Since many environmental factors (including climate, topography, and soil) interact on a regional scale , we summarized factors controlling water quality for each site, and grouped them into five regions (Table 3). There were regional differences in nutrient concentrations among the five regions during storm events. The concentrations of DIN in Tokyo were significantly higher than those from the other regions (), with an average of 142 μmol L−1, followed by Nagano (at 37 μmol L−1), Kochi (at 21 μmol L−1), Mie (at 11 μmol L−1), and Aichi (at 10 μmol L−1). The spatial patterns of DIN during storm events were consistent with our previous study during baseflow conditions . The regional pattern of DTN was similar to DIN, but the highest concentration of DON existed in Mie and with a completely different regional pattern to that during baseflow conditions: Mie (44 μmol L−1) > Nagano (13 μmol L−1) > Aichi (7 μmol L−1) > Tokyo (6 μmol L−1) > Kochi (3.5 μmol L−1), implying that there were different controlling factors for DIN and DON in forested ecosystems, especially during storm events .
The concentrations of all the forms of P in the storm runoff in Nagano were the highest amongst the five regions with averages of 0.77, 0.37, and 0.40 μmol L−1 for DTP, DIP, and DOP, respectively (Table 3). Additionally, a consistent regional pattern was found for the concentration of DTP, DIP, and DOP in storm runoff, being Nagano > Tokyo > Kochi > Mie > Aichi. However, there was an inverse order between Nagano and Tokyo when compared with the regional pattern of DIN during both storm and baseflow conditions. The dissolved inorganic phosphorus and total dissolved P in Nagano and Tokyo were significantly () greater than those in other three regions. Although there was great diversity in climate, forest type, and geological conditions among the regions, taking account into the similar spatial patterns of the different dissolved P constituents (Table 3) and the significantly positive correlation between them (Table 2), we were convinced that the same potential factors controlling the dissolved P runoff during storm events were operating on a large spatial scale rather than just in each watershed.
As for the N : P ratio in the five regions, a distinct regional pattern was shown, with significantly lower N : P ratios in Kochi than those in the four other sites (; Table 3). Interestingly, different spatial patterns relating to the N : P ratio of storm flow (Kochi < Nagano < Mie < Aichi < Tokyo) were found when comparing them with baseflow conditions (Kochi < Mie < Aichi < Tokyo < Nagano) . These results indicated that the “N-saturation” region, that is, Tokyo, would be more affected by being P-limited than the other four regions during storm events when N inputs from atmospheric sources increased.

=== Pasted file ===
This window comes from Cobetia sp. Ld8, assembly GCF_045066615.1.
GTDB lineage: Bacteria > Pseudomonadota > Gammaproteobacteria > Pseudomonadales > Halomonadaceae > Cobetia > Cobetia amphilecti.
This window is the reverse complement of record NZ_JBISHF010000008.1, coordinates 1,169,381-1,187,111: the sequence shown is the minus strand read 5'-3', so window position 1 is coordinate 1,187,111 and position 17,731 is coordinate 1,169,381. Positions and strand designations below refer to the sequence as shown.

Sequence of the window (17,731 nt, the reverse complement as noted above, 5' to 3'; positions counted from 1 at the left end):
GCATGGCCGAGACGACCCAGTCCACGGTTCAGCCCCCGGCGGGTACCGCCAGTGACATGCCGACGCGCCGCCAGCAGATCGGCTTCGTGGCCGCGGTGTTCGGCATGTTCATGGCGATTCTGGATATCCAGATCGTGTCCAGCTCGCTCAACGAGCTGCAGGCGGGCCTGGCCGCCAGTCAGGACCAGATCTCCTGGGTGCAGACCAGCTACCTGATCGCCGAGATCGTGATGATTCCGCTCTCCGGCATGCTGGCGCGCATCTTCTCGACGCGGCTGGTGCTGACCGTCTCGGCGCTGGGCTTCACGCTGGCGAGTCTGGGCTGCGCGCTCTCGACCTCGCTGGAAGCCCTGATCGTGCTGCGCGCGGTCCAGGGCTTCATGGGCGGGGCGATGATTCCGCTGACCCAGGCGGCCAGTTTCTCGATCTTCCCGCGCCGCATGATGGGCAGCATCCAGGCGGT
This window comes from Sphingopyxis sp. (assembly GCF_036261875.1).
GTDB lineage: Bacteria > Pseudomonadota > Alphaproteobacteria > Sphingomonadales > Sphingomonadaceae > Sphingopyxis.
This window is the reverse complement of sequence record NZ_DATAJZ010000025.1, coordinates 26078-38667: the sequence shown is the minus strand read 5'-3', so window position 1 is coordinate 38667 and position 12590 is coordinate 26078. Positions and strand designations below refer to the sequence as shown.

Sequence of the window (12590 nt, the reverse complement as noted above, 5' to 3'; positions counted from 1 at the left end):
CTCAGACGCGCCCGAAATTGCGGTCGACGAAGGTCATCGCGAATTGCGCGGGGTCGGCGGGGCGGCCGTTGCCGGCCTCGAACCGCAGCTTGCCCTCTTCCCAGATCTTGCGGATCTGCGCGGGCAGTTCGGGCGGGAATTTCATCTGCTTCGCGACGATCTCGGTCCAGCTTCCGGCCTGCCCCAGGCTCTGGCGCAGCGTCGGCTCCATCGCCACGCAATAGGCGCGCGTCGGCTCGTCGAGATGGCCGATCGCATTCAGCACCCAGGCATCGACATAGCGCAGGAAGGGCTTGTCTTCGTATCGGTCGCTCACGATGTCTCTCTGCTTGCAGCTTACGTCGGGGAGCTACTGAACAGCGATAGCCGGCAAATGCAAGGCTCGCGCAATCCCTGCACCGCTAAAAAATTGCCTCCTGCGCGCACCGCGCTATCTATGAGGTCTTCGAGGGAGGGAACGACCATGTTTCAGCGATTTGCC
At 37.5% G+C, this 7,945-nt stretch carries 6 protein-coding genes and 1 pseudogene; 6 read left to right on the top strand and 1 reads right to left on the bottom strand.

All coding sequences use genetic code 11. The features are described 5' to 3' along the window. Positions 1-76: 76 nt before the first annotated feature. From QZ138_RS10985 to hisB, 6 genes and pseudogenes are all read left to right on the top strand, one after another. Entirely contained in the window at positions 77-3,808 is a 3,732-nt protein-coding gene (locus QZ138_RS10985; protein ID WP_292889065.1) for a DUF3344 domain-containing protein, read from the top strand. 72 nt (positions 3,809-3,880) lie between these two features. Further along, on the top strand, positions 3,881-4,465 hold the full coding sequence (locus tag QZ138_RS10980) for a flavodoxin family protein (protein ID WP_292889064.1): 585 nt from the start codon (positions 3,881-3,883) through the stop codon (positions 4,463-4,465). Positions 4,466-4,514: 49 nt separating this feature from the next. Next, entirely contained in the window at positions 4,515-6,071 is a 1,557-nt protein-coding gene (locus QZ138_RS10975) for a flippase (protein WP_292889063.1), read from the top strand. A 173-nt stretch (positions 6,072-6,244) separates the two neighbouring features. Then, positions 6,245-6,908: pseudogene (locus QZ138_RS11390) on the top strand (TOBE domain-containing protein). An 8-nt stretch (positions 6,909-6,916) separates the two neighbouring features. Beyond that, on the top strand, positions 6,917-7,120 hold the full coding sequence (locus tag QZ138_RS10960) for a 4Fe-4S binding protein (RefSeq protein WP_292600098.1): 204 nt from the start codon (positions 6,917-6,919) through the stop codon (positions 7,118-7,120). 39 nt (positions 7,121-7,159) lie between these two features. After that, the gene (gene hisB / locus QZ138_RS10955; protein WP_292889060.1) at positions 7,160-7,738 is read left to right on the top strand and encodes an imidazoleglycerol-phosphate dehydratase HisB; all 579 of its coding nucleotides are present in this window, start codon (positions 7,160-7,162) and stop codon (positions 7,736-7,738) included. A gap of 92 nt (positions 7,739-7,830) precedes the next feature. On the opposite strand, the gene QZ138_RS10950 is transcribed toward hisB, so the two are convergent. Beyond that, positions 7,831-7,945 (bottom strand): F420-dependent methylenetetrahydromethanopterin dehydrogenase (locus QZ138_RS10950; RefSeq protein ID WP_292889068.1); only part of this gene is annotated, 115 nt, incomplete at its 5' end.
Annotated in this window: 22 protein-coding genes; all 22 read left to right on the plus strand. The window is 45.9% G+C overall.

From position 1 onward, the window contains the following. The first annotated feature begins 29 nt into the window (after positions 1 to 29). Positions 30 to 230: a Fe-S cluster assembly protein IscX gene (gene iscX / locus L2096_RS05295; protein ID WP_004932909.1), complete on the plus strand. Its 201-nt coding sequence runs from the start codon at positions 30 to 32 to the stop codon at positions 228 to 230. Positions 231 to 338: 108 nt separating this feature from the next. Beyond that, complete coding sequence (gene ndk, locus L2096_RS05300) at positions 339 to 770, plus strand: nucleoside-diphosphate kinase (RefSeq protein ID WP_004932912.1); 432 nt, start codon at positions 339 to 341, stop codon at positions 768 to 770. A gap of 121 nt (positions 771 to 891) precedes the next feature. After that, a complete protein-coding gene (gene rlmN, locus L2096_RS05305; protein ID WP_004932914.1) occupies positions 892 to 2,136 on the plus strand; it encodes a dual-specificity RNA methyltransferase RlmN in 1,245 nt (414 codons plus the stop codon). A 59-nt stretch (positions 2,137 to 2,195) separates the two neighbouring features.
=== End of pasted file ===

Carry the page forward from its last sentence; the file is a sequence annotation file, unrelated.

3.3. Different Responses to Nutrient Concentrations and the N : P Ratio in Evergreen Conifer and Deciduous Broadleaf Forests
We found no significant differences in the DIP concentration between the DB and EC in the four regions including Aichi, Kochi, and Mie while significantly higher DIP was shown in the DB than that of the EC in Nagano and Tokyo (; top and left in Figure 1). Concentrations of DTP in the DB were significantly greater than those of the EC in Nagano () and Tokyo (; top and right in Figure 1). However, the differences in N concentrations between the two forests were more significant when comparing the differing P constituents. Concentrations of DIN (mainly in the form of NO3–N) in the EC were significantly higher than those in the DB for Aichi (), Kochi (), Mie (), and Nagano () while there was an inverse trend for Tokyo (; bottom and left in Figure 1). The similar site responses of DTN in storm flow to DIN are shown in each region (bottom and right in Figure 1). The different responses of the two types of vegetation to the differing nutrient concentrations as a result of storm flow was a consistently higher N : P ratio (DTN : DTP) in the EC than in the DB in each region (right part of Figure 1), which is also in accordance with those during baseflow conditions . Therefore, it could be implied that the water bodies downstream of the EC will be more affected by being P-limited than the DB streams considering the increasing amounts of N inputs from atmospheric sources [24, 29] and the natural low fertility of the forest soil .
4.1. Factors Controlling the Spatial Pattern of Nutrient Concentrations and the N : P Ratio in Storm Runoff